If the authors are serious, this is a silly, distasteful book. If they are not, it’s a brilliant satire.

Pub Date: Sept. 1, 1998

ISBN: 0-670-88146-5

Page Count: 430

Publisher: Viking

Review Posted Online: May 20, 2010

Kirkus Reviews Issue: July 15, 1998

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Doyle offers another lucid, inspiring chronicle of female empowerment and the rewards of self-awareness and renewal.

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More life reflections from the bestselling author on themes of societal captivity and the catharsis of personal freedom.

In her third book, Doyle (Love Warrior, 2016, etc.) begins with a life-changing event. “Four years ago,” she writes, “married to the father of my three children, I fell in love with a woman.” That woman, Abby Wambach, would become her wife. Emblematically arranged into three sections—“Caged,” “Keys,” “Freedom”—the narrative offers, among other elements, vignettes about the soulful author’s girlhood, when she was bulimic and felt like a zoo animal, a “caged girl made for wide-open skies.” She followed the path that seemed right and appropriate based on her Catholic upbringing and adolescent conditioning. After a downward spiral into “drinking, drugging, and purging,” Doyle found sobriety and the authentic self she’d been suppressing. Still, there was trouble: Straining an already troubled marriage was her husband’s infidelity, which eventually led to life-altering choices and the discovery of a love she’d never experienced before. Throughout the book, Doyle remains open and candid, whether she’s admitting to rigging a high school homecoming court election or denouncing the doting perfectionism of “cream cheese parenting,” which is about “giving your children the best of everything.” The author’s fears and concerns are often mirrored by real-world issues: gender roles and bias, white privilege, racism, and religion-fueled homophobia and hypocrisy. Some stories merely skim the surface of larger issues, but Doyle revisits them in later sections and digs deeper, using friends and familial references to personify their impact on her life, both past and present. Shorter pieces, some only a page in length, manage to effectively translate an emotional gut punch, as when Doyle’s therapist called her blooming extramarital lesbian love a “dangerous distraction.” Ultimately, the narrative is an in-depth look at a courageous woman eager to share the wealth of her experiences by embracing vulnerability and reclaiming her inner strength and resiliency.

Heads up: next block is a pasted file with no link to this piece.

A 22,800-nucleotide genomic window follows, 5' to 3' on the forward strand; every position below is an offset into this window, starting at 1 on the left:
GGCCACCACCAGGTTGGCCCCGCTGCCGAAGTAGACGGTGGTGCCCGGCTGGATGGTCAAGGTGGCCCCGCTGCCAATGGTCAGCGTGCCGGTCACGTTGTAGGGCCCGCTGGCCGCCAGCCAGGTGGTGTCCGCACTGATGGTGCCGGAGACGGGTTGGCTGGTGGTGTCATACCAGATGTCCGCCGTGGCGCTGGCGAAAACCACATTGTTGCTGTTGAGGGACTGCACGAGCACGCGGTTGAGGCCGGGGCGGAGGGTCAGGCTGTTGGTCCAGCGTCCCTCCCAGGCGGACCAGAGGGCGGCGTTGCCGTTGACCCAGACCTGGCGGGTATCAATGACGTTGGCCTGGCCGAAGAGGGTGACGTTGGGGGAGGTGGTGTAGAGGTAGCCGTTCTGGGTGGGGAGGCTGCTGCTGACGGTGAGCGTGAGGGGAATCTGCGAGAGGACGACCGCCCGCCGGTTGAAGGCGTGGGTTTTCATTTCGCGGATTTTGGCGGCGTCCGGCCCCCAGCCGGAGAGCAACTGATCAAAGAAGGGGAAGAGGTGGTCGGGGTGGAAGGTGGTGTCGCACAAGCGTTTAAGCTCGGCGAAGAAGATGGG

Doyle offers another lucid, inspiring chronicle of female empowerment and the rewards of self-awareness and renewal.

Pub Date: March 10, 2020

ISBN: 978-1-9848-0125-8

Page Count: 352

Publisher: Dial Books

Review Posted Online: Dec. 22, 2019

Kirkus Reviews Issue: Jan. 15, 2020